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  • Aine O’Reilly

Student Space-Design competition provides unique opportunity the Future of Science

Virginia Tech offers a wide range of focuses for engineering students to pursue specific fields that cater to their interests and skills. Diverse specialities undoubtedly strengthen Virginia Tech’s robust engineering program, yet each student has a common factor that unites them all: the ability to dream big. The CanSat competition arranged by the American Astronautical Society (AAS) allows students from both across the nation and internationally to achieve exactly that. The annual competition is made up of entirely student competitors. Many college students can recall designs they have created as well as competitions they have participated in throughout the span of their education. The CanSat competition offers students a particularly unique opportunity to participate in a project that takes a design from a concept to a finished and functional product. In fact, it is described as a “design-buildlaunch” competition, which emphasizes its goals.

This particular competition is composed of teams who collaborate to design and construct a “spacetype system”. The designing and building periods span two semesters, allowing the students adequate time to develop and solidify their creativity and skills into one design. At the conclusion of the two semester period, the teams put their hard work to the test. Each group faces off head-to-head to determine whose design will come out on top.

Each individual team must contribute the finances necessary to construct the design as well as any travel accommodations, only further proving the team’s dedication to the competition. They are not left entirely up to their own resources though, as AAS provides every competing team with their very own rocket to be used as an integral piece of their design. This is certainly not a privilege many other competitions feature, making the CanSat competition a sought-after educational experience.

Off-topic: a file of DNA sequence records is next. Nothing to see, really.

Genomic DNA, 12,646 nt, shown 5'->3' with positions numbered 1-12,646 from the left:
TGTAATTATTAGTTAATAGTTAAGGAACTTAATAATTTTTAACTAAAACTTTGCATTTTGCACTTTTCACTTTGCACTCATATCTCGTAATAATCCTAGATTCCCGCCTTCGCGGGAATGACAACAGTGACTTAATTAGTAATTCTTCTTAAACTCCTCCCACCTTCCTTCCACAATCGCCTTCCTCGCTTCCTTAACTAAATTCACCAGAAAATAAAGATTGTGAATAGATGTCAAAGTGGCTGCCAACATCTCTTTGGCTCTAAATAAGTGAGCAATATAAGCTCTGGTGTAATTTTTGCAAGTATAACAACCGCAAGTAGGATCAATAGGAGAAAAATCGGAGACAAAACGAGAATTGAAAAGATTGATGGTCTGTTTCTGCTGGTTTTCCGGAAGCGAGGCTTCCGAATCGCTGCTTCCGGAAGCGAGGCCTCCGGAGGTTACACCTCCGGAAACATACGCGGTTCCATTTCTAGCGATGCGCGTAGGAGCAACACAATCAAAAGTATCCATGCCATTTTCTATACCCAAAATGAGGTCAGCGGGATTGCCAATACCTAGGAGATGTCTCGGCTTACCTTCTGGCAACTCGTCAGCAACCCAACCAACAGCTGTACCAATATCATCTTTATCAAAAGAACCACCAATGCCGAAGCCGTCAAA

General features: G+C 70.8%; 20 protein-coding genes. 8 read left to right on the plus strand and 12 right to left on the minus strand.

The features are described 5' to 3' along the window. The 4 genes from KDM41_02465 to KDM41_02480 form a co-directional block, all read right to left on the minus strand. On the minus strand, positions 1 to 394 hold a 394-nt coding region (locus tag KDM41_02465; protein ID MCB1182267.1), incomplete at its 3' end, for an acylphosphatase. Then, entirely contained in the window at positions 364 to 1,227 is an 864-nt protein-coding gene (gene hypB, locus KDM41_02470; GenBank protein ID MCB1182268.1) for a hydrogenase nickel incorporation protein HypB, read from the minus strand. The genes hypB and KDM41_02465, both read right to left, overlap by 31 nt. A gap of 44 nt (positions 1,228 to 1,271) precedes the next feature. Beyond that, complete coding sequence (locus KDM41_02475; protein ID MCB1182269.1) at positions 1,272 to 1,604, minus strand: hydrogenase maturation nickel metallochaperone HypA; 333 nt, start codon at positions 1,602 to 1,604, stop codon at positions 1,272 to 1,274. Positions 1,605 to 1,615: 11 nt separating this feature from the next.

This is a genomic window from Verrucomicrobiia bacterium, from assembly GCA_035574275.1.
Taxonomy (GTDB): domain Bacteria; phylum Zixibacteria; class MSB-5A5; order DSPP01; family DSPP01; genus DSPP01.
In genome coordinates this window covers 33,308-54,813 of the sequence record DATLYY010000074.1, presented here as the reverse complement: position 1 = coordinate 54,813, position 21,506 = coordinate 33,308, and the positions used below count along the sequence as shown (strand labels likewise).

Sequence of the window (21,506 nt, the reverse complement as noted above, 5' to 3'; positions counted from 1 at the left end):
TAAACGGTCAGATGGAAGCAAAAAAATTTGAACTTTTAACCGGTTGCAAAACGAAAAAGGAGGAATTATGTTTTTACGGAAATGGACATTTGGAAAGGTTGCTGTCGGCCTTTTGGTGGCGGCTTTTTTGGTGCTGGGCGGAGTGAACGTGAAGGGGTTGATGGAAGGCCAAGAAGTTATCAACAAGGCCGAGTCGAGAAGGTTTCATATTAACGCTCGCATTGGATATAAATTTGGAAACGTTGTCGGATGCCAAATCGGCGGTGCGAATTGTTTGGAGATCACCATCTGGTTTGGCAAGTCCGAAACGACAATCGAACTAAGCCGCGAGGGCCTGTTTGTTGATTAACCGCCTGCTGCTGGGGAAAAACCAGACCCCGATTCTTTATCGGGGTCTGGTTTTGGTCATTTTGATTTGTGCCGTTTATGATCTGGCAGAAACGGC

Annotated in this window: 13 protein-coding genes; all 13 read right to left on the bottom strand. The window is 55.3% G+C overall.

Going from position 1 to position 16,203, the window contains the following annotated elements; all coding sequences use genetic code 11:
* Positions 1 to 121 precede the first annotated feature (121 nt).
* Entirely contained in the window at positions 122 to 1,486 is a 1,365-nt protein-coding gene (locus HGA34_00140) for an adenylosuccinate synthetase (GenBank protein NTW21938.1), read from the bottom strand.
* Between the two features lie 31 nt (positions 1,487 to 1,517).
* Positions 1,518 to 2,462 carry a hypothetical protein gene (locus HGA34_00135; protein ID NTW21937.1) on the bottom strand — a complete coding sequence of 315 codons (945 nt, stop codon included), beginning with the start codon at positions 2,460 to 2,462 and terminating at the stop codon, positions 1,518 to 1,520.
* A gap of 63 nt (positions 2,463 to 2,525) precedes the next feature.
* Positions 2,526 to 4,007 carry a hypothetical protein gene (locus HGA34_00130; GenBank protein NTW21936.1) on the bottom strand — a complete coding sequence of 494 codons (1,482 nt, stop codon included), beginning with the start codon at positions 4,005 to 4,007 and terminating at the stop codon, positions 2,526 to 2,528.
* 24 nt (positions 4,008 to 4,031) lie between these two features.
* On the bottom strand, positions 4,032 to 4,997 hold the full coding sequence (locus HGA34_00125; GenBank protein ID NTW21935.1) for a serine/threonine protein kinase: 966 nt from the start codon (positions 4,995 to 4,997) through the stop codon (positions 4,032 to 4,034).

What space design competition that features rockets would be complete without its very own launch? To further solidify the CanSat competition as a truly unique opportunity, every year there are a series of days set aside for a launch. This year, the launch will take place in Blacksburg, Virginia at Virginia Tech from June 8-11.

The name CanSat refers to the “soda can” sized satellite that each team designs and launches. After being released from the rocket, the device known as the “reentry container” must return to Earth with the assistance of a parachute. The science vehicle must be intact, and each vehicle is incomplete until a singular large egg is put inside. Upon landing, the final deciding factor is determined when it is revealed whether or not the egg remains undamaged.

For many students, the competition offers more than just an opportunity to interact with a subject they are passionate about. In a video produced by CanSat, Jares Doverspike, a student from the University of Alabama Huntsville, said that the competition was “training the next generation of scientists, as well as giving you life skills that you wouldn’t have had otherwise.” Anthony McCourt, a student from Arizona State University, found the element of collaboration to be the most fulfilling, saying that “as an aerospace engineer, I got to work with mechanical engineers, I learned a lot of electrical, a lot of computer science stuff that I just don’t get inside of the classroom, as well as getting to network with people from all across the world.”

Since its beginning in 2004, the AAS CanSat competition has been inspiring students as well as the engineering world. Through its ability to foster teamwork, creativity, problem solving, and persistence, the CanSat competition allows students and the future of engineering to reach new heights.

Archives @WUVT Studio
Archives @WUVT Studio

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